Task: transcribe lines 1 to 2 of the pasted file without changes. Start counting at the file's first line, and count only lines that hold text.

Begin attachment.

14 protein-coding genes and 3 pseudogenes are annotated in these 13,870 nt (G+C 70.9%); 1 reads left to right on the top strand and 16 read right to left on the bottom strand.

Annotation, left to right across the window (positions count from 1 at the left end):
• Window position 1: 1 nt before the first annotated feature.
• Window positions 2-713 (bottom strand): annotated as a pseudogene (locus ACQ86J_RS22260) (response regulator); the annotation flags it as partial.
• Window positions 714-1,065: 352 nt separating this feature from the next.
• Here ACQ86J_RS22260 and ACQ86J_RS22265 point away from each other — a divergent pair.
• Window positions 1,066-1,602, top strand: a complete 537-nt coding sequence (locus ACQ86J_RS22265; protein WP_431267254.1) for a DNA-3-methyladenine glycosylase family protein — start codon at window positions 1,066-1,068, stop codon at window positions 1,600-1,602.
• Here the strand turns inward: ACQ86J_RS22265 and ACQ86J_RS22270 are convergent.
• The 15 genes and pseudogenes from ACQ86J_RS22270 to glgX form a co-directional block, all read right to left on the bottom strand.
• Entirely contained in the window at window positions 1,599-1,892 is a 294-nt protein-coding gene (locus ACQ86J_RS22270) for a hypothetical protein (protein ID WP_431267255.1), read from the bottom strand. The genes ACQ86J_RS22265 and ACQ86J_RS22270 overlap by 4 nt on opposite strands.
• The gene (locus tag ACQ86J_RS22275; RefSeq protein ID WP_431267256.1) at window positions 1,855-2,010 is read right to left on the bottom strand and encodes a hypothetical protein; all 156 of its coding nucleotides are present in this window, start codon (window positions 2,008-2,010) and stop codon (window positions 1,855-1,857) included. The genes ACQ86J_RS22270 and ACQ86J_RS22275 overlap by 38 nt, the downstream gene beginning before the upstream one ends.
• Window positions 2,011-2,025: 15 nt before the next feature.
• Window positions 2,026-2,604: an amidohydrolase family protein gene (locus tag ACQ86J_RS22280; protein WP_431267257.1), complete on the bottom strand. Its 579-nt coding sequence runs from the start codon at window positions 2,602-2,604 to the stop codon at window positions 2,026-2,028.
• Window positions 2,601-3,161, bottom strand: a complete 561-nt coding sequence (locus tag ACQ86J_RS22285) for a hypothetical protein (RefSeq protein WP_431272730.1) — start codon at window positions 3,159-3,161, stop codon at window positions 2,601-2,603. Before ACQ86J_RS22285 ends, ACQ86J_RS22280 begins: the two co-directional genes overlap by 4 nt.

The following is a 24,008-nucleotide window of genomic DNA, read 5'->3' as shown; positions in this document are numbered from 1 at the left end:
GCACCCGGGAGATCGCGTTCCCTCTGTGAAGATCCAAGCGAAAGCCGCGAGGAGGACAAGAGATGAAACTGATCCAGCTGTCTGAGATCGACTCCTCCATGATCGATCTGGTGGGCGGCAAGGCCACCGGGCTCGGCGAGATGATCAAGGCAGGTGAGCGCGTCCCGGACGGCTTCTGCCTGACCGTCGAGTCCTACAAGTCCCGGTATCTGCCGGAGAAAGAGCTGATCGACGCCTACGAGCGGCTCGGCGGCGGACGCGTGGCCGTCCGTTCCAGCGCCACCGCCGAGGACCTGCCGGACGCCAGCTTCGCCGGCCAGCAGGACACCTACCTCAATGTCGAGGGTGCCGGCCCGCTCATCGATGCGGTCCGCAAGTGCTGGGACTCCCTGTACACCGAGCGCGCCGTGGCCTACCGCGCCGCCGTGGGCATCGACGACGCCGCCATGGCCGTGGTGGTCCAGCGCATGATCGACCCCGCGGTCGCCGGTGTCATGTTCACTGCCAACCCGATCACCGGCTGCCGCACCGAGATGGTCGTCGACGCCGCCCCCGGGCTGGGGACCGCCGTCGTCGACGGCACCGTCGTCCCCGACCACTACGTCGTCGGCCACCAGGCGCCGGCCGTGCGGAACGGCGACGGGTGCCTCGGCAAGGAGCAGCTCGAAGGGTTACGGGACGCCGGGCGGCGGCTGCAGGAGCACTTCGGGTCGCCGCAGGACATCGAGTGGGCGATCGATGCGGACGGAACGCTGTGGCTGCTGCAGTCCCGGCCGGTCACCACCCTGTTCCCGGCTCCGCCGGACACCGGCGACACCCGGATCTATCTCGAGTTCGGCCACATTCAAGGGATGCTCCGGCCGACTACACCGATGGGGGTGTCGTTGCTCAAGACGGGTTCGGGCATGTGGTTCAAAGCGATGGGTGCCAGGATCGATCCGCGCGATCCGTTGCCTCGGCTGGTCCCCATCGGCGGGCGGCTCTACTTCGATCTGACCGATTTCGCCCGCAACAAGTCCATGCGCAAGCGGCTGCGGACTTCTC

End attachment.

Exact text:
14 protein-coding genes and 3 pseudogenes are annotated in these 13,870 nt (G+C 70.9%); 1 reads left to right on the top strand and 16 read right to left on the bottom strand.

Annotation, left to right across the window (positions count from 1 at the left end):